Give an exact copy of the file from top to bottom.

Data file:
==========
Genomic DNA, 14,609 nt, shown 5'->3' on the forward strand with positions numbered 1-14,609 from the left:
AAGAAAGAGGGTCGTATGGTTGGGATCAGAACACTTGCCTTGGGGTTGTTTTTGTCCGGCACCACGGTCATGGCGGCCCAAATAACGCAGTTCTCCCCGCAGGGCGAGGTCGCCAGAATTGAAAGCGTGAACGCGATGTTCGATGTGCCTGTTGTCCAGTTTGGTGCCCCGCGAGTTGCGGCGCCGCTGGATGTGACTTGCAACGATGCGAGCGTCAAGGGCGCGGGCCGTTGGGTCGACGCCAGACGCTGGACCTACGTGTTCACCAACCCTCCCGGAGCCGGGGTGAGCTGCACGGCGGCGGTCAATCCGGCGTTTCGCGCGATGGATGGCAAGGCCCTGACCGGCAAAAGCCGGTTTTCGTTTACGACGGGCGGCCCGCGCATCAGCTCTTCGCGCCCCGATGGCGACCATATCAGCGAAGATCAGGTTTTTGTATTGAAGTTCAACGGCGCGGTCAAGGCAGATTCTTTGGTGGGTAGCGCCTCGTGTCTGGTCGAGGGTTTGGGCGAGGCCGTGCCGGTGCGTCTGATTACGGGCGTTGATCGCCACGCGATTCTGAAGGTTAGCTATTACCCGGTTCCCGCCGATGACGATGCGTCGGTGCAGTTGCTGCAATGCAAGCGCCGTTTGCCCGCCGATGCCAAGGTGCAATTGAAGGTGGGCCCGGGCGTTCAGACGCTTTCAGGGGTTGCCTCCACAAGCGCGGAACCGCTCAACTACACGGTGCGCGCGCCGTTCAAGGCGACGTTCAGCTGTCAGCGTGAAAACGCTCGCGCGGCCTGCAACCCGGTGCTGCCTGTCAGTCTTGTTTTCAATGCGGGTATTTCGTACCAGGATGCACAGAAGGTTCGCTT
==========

Genomic DNA, 14,609 nt, shown 5'->3' on the forward strand with positions numbered 1-14,609 from the left:
AAGAAAGAGGGTCGTATGGTTGGGATCAGAACACTTGCCTTGGGGTTGTTTTTGTCCGGCACCACGGTCATGGCGGCCCAAATAACGCAGTTCTCCCCGCAGGGCGAGGTCGCCAGAATTGAAAGCGTGAACGCGATGTTCGATGTGCCTGTTGTCCAGTTTGGTGCCCCGCGAGTTGCGGCGCCGCTGGATGTGACTTGCAACGATGCGAGCGTCAAGGGCGCGGGCCGTTGGGTCGACGCCAGACGCTGGACCTACGTGTTCACCAACCCTCCCGGAGCCGGGGTGAGCTGCACGGCGGCGGTCAATCCGGCGTTTCGCGCGATGGATGGCAAGGCCCTGACCGGCAAAAGCCGGTTTTCGTTTACGACGGGCGGCCCGCGCATCAGCTCTTCGCGCCCCGATGGCGACCATATCAGCGAAGATCAGGTTTTTGTATTGAAGTTCAACGGCGCGGTCAAGGCAGATTCTTTGGTGGGTAGCGCCTCGTGTCTGGTCGAGGGTTTGGGCGAGGCCGTGCCGGTGCGTCTGATTACGGGCGTTGATCGCCACGCGATTCTGAAGGTTAGCTATTACCCGGTTCCCGCCGATGACGATGCGTCGGTGCAGTTGCTGCAATGCAAGCGCCGTTTGCCCGCCGATGCCAAGGTGCAATTGAAGGTGGGCCCGGGCGTTCAGACGCTTTCAGGGGTTGCCTCCACAAGCGCGGAACCGCTCAACTACACGGTGCGCGCGCCGTTCAAGGCGACGTTCAGCTGTCAGCGTGAAAACGCTCGCGCGGCCTGCAACCCGGTGCTGCCTGTCAGTCTTGTTTTCAATGCGGGTATTTCGTACCAGGATGCACAGAAGGTTCGCTT